Thank you very much Dr Schilsky. Good morning everyone. First of all I would like to thank the scientific committee on behalf of all my co-authors, the scientific committee as well as the press committee, for allowing us to present the initial results of KEYNOTE-062, a randomised phase III study evaluating the effect of pembrolizumab in the first line treatment for patients with gastric or gastroesophageal junction adenocarcinoma.
Patients with gastric cancer and gastroesophageal cancer when they have advanced disease have really a very poor prognosis. The current gastric and gastroesophageal junction guidelines recommend to treat these patients with a combination of a platin and a fluoropyrimidine as the backbone chemotherapy in the first line setting. Pembrolizumab has shown anti-tumour activity and manageable safety in patients with advanced gastric and gastroesophageal junction, especially in the refractory setting, in patients with PD-L1 combined positive score more than 1.
So the KEYNOTE-062 study was an international multicentre randomised study, as mentioned, evaluating the role of pembrolizumab in the first line setting of patients with locally advanced or metastatic gastric or gastroesophageal adenocarcinoma, HER2 negative and PD-L1 CPS1 positive. Patients were stratified according to their geographical region, the extent of the disease and the chemotherapy backbone of the fluoropyrimidine that they received.
The study was aimed to include a total of 750 patients in three different arms. The first experimental arm was with pembrolizumab at the recommended doses as monotherapy. The second experimental arm was a combination of pembrolizumab at the recommended doses plus standard chemotherapy with cisplatin and a fluoropyrimidine, either 5-fluorouracil or capecitabine. Finally, the third arm, the control arm, was conventional chemotherapy plus placebo. Patients were treated until progression of the disease, unacceptable toxicity or consent withdrawal. The primary endpoints of the study were overall survival and progression free survival and secondary endpoints included overall response rate and safety.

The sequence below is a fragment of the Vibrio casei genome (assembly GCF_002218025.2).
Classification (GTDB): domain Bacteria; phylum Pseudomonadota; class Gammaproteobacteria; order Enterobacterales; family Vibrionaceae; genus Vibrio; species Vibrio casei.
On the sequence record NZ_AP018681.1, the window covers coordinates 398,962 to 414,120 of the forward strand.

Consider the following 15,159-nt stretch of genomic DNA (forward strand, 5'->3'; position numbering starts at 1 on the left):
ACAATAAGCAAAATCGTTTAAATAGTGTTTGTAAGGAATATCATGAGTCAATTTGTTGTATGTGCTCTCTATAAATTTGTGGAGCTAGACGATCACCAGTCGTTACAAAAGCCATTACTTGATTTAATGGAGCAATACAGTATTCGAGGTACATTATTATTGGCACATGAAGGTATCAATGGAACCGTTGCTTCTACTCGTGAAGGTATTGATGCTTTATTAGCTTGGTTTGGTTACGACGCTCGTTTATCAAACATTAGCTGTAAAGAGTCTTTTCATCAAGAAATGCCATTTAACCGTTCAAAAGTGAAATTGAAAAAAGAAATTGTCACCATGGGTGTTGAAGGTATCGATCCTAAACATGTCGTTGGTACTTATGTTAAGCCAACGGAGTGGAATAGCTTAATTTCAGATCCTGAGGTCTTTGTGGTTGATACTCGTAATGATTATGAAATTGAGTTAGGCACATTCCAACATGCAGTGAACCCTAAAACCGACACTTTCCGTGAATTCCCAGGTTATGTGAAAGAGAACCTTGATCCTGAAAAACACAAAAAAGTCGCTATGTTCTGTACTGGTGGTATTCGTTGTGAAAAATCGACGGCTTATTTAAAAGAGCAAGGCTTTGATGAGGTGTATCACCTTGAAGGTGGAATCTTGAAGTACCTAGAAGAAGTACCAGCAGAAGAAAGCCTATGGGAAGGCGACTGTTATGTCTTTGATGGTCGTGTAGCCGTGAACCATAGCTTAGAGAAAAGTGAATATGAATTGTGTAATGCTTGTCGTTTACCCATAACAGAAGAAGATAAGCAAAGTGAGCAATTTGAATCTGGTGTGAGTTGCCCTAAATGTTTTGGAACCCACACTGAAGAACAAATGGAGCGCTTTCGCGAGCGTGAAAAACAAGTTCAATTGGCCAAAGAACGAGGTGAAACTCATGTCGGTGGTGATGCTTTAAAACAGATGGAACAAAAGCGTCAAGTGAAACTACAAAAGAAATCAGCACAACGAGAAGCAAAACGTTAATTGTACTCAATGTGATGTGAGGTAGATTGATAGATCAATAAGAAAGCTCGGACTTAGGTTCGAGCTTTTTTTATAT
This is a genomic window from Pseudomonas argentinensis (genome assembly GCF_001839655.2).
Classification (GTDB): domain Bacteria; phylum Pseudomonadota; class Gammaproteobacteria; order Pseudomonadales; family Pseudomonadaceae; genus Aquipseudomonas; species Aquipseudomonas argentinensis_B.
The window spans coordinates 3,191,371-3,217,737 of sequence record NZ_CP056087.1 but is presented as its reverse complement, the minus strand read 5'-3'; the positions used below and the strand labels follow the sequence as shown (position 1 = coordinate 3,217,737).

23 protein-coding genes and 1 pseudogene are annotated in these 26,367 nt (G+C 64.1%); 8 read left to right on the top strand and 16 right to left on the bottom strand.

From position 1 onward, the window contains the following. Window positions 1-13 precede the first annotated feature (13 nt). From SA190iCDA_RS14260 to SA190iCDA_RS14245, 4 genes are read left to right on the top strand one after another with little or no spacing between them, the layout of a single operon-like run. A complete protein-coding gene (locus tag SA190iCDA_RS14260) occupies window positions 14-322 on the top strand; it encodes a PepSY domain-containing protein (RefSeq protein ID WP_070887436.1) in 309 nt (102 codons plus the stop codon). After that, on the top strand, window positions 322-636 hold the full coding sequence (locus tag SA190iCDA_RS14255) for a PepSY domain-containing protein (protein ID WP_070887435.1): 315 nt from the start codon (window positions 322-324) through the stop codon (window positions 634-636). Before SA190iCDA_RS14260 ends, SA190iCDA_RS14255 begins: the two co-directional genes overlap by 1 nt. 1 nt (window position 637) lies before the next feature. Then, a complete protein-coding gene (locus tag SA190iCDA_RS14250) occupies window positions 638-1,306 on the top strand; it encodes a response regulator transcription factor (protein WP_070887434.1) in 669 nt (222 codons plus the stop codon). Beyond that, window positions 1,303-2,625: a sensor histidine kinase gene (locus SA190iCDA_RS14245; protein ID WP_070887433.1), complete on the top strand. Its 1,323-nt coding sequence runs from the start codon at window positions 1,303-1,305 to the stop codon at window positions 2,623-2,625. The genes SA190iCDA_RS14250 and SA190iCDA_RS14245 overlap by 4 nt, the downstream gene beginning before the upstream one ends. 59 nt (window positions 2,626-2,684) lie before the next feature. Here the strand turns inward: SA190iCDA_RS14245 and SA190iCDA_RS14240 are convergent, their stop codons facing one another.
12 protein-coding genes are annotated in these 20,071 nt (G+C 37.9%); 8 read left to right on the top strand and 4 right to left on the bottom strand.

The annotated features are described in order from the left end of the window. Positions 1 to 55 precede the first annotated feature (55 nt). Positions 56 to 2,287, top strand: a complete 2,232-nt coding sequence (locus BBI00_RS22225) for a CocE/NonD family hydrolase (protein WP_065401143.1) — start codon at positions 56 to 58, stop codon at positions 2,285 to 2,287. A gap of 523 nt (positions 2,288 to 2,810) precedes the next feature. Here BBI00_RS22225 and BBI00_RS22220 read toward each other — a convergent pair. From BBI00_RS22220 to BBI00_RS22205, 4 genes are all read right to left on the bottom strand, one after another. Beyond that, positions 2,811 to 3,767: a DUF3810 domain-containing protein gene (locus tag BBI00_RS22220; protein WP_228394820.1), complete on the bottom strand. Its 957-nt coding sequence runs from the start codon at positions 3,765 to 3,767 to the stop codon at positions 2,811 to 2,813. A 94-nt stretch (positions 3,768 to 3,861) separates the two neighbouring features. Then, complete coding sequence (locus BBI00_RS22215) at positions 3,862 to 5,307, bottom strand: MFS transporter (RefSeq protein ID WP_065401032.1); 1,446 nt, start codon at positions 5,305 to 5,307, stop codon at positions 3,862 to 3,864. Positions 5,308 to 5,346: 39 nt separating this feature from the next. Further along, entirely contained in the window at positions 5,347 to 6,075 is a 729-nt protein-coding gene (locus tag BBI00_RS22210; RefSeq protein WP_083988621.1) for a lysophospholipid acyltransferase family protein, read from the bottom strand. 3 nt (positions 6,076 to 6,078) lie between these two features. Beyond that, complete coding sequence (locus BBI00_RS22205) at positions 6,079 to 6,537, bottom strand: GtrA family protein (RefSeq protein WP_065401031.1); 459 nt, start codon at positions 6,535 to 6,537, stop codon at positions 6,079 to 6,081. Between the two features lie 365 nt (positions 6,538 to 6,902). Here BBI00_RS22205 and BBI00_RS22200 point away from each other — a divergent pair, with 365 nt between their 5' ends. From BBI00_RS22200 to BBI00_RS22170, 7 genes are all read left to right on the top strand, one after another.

This slide summarises the most important statistical considerations of this complex study. The hypotheses that are seen in the first row of the slide were tested first and in parallel and only the remaining hypotheses in the second row could be only tested if the first hypotheses were demonstrated to be statistically significant. The final analysis of this study was planned to be done when 415 overall survival events were observed in the pembrolizumab plus chemotherapy or the chemotherapy arms, all in patients with PD-L1 positive, CPS >1.
The study was considered to have met the primary endpoint if any of the overall survival or progression free survival hypotheses were significant. This was achieved with the first comparison, the first comparison of overall survival, non-inferiority of pembrolizumab versus chemotherapy in the CPS >1 population. Actually I will start presenting the data for the comparison of pembrolizumab versus chemotherapy.